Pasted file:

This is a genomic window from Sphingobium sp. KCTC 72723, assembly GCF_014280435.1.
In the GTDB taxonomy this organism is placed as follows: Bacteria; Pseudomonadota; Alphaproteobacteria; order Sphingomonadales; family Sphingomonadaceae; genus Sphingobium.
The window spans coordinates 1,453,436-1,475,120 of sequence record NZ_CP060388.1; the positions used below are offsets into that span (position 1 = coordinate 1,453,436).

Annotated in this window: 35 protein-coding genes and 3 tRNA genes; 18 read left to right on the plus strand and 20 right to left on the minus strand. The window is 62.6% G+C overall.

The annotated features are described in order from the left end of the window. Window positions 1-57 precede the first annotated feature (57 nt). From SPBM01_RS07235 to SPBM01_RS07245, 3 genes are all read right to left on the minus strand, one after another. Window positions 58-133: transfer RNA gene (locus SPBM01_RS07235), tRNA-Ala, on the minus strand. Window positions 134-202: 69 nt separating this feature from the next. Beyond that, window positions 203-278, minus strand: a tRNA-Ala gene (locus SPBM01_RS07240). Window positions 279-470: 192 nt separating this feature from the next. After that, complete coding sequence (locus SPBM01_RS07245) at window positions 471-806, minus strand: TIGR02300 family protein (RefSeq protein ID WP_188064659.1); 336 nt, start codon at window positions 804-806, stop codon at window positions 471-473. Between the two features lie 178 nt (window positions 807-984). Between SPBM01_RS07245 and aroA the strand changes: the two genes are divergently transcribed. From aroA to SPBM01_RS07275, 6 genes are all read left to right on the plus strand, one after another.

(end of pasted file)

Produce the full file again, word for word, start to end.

This is a genomic window from Sphingobium sp. KCTC 72723, assembly GCF_014280435.1.
In the GTDB taxonomy this organism is placed as follows: Bacteria; Pseudomonadota; Alphaproteobacteria; order Sphingomonadales; family Sphingomonadaceae; genus Sphingobium.
The window spans coordinates 1,453,436-1,475,120 of sequence record NZ_CP060388.1; the positions used below are offsets into that span (position 1 = coordinate 1,453,436).

Annotated in this window: 35 protein-coding genes and 3 tRNA genes; 18 read left to right on the plus strand and 20 right to left on the minus strand. The window is 62.6% G+C overall.

The annotated features are described in order from the left end of the window. Window positions 1-57 precede the first annotated feature (57 nt). From SPBM01_RS07235 to SPBM01_RS07245, 3 genes are all read right to left on the minus strand, one after another. Window positions 58-133: transfer RNA gene (locus SPBM01_RS07235), tRNA-Ala, on the minus strand. Window positions 134-202: 69 nt separating this feature from the next. Beyond that, window positions 203-278, minus strand: a tRNA-Ala gene (locus SPBM01_RS07240). Window positions 279-470: 192 nt separating this feature from the next. After that, complete coding sequence (locus SPBM01_RS07245) at window positions 471-806, minus strand: TIGR02300 family protein (RefSeq protein ID WP_188064659.1); 336 nt, start codon at window positions 804-806, stop codon at window positions 471-473. Between the two features lie 178 nt (window positions 807-984). Between SPBM01_RS07245 and aroA the strand changes: the two genes are divergently transcribed. From aroA to SPBM01_RS07275, 6 genes are all read left to right on the plus strand, one after another.